Reed Smith Client Alerts

The 2018 Farm Bill transformed the hemp industry by making it legal to produce and sell hemp, and also legalized the production and sale of cannabidiol (CBD). However the U.S. Food and Drug Administration (FDA) was quick to jump in and say “not so fast” for food, beverage, and dietary supplements. The upshot of all of this is that the legality of hemp on the federal and state levels is complex and evolving. The early days of legalization have been marked, in particular, by confusion about the use of CBD derived from hemp. This Client Alert will attempt to sort through the current state of the law pertaining to hemp-based CBD in the United States.


Hypothetical fact pattern. Murray is an entrepreneur who wants to launch a CBD retailer selling knishes and sodas infused with CBD, as well as CBD lotions for skin conditions. 

What is CBD? CBD is a chemical compound found in the resinous flower of cannabis, alongside tetrahydrocannabinol (THC). Although THC has psychoactive properties, the CBD compound itself is non-psychoactive and is believed by many to have therapeutic properties. CBD is extracted from cannabis through an industrial process, and the resulting oil typically contains no or very low levels of THC.1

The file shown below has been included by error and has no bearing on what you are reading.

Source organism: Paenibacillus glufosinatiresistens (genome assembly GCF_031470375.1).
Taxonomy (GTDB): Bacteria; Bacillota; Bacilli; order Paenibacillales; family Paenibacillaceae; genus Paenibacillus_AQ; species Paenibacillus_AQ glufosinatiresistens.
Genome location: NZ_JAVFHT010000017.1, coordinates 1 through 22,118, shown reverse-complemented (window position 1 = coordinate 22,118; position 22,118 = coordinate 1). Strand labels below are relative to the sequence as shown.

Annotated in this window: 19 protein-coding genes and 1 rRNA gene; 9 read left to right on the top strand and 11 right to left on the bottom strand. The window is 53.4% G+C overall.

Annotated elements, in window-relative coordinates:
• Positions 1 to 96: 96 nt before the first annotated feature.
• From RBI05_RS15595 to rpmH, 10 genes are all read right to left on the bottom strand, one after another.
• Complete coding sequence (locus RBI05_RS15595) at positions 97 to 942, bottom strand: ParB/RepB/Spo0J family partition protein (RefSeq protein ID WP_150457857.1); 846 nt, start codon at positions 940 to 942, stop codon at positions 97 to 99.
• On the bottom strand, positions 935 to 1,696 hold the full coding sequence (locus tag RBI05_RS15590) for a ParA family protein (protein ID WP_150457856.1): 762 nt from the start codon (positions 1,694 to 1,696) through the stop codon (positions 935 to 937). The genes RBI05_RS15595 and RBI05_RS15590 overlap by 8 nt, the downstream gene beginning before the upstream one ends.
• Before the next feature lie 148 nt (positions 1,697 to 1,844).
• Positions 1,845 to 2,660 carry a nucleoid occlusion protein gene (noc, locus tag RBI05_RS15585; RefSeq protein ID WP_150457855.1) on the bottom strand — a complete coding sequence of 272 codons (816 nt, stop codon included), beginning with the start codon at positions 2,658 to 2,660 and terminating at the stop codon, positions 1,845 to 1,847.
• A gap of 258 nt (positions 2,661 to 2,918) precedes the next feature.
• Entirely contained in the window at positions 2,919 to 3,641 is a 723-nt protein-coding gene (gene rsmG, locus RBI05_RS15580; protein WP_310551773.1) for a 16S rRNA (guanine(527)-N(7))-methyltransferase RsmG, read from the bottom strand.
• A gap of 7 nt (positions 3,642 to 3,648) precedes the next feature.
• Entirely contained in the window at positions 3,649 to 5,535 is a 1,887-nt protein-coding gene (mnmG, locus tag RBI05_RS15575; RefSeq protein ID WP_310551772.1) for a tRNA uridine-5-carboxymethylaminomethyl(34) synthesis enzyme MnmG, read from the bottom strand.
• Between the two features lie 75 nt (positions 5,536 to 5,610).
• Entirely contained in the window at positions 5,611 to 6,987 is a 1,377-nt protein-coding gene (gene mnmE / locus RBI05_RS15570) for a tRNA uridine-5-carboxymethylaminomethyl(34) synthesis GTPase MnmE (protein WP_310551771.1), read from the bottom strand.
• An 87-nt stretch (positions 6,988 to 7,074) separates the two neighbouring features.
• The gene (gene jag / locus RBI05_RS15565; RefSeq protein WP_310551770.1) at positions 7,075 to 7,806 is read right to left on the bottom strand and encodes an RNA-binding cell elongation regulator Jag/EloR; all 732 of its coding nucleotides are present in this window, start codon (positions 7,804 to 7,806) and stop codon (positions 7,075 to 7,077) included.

May Murray just use any kind of CBD? No. Although CBD can be extracted from any strain of cannabis, including strains that contain THC, the 2018 Farm Bill only legalized industrial hemp, a specific strain of cannabis that contains less than 0.3% THC. All other forms of cannabis (generally referred to as marijuana) and their by-products are still listed as Schedule I controlled substances under federal law. So if Murray wants to infuse products with CBD, he may only use CBD extracted from industrial hemp and must be certain that the resulting product contains less than 0.3% THC.